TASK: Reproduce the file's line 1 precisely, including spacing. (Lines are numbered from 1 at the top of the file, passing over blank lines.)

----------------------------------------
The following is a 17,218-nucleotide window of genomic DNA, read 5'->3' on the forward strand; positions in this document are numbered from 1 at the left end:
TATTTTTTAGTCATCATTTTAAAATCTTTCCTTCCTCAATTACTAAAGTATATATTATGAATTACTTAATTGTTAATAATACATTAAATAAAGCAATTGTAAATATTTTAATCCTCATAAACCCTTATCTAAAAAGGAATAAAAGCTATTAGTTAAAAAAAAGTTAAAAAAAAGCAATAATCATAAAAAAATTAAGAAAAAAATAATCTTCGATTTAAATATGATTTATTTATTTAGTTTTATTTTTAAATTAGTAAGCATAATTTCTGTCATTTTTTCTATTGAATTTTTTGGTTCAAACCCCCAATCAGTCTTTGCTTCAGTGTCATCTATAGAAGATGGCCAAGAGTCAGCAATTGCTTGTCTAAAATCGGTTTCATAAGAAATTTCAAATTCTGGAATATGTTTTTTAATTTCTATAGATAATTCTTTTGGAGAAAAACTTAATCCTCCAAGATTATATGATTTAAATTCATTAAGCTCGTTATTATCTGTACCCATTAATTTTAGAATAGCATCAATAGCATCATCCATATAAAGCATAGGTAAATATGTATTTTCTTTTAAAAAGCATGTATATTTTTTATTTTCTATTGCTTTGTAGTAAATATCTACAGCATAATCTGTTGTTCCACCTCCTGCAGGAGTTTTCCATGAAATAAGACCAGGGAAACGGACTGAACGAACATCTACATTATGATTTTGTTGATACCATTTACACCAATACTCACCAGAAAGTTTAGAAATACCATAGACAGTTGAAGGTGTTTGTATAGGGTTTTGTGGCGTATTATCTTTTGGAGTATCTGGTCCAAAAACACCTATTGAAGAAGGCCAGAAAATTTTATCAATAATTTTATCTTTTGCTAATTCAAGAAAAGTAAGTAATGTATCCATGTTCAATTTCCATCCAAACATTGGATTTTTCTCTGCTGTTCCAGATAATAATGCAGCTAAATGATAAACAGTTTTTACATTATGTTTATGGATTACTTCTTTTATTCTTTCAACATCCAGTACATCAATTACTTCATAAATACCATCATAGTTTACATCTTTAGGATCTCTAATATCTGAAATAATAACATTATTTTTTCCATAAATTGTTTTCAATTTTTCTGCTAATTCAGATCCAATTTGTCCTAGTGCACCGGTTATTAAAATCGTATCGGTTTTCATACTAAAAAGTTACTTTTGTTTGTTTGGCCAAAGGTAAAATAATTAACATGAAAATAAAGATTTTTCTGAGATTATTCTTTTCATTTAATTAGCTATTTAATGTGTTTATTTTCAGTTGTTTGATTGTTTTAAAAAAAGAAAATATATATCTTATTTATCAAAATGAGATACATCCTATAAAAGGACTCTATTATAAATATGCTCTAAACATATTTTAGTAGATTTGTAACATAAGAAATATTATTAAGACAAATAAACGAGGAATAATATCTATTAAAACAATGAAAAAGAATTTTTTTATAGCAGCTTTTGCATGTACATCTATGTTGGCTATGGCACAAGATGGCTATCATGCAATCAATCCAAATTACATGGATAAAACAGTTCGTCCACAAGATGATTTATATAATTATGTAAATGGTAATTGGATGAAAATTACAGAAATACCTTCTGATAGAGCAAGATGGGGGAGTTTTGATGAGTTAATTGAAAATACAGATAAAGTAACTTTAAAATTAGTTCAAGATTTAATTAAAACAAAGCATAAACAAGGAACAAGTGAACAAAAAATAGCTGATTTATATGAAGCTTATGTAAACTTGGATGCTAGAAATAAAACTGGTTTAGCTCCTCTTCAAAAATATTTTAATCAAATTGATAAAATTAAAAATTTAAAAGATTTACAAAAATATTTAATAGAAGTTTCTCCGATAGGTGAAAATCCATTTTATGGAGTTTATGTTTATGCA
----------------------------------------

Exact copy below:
The following is a 17,218-nucleotide window of genomic DNA, read 5'->3' on the forward strand; positions in this document are numbered from 1 at the left end: